The Secret Term in the Fed’s Triple Mandate: A Critical History

Monday, November 28th, 2011

Over the past several years of this Great Recession, the audacity of the Federal Reserve has been something to behold.  In the face of recession and a financial sector in shock, the Fed has taken interest rates essentially to zero, added so much to bank assets that excess reserves have equaled pre-crisis levels of the money stock as a whole, and put so much on its own balance sheet that to call the graph of it a hockey stick is not to do it justice.

The official explanation of the Fed’s outsized moves has rested on two points.  The first is that exhaustive academic study of the Great Depression reveals that the fatal mistake in the 1930s was the Fed’s not doing enough to push money out the door.  This was not to be repeated in the wake of the 2008 crisis. The second is inspired by the research of economists Carmen Reinhart and Kenneth Rogoff, in their bestselling book This Time is Different (2009) which argued that financial, as opposed to generally economic, crises are special in terms of their depth and duration.  The inference drawn is that the Fed’s response to financial crisis has to be proportionate in its size and scope.

To actors in the real economy, it has been too much to swallow.  Banks have proven unwilling to lend to an impecunious public, no matter how much excess reserves are on the books and available to counterbalance write-downs.  Employers have refused to take out loans to expand plants and equipment and thus employment, no matter how incredibly cheap those loans are, and 14 million are no jobless.  Most telling, investors have plowed into one asset class above all as the crisis has droned on.  Gold—the classic hedge against discretionary monetary policy—has exploded through its old highs and tripled as the Fed has attended to its agenda.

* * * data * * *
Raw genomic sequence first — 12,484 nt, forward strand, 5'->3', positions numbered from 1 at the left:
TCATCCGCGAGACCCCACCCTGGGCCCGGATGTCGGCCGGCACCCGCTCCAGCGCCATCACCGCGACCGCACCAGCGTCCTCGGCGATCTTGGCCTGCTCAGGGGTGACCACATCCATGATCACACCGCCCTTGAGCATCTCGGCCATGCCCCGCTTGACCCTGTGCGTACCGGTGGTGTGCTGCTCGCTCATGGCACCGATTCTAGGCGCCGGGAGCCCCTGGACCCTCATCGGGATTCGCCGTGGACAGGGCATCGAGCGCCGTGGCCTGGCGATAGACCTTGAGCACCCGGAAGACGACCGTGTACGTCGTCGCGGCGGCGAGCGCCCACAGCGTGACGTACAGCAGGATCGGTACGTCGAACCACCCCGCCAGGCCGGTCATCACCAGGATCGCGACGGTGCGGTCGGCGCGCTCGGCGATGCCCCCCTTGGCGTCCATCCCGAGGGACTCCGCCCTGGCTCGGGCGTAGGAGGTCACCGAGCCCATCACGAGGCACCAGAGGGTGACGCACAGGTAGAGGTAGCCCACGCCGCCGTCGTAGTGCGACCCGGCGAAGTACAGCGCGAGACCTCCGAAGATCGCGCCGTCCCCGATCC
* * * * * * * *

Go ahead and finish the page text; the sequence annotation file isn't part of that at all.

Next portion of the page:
The Great Recession has thus spawned a great disjunction—between what the Federal Reserve (not to mention the fiscal sector) has done to address the contemporary difficulties and what ht epublic at large has made of these efforts.  The gap is yawning.  The Fed has gone far out of its way to “do something” in the face of crisis, and economic actors have responded by recoiling.

In a democratic society, such a disjunction is unsustainable, not to mention unhealthy.  The time has come to minister to the public’s unease with the Fed’s penchant for the outsized maneuver.  We must begin to bring into alignment the behavior of the nation’s central bank with the comfort zone of the nation’s citizens.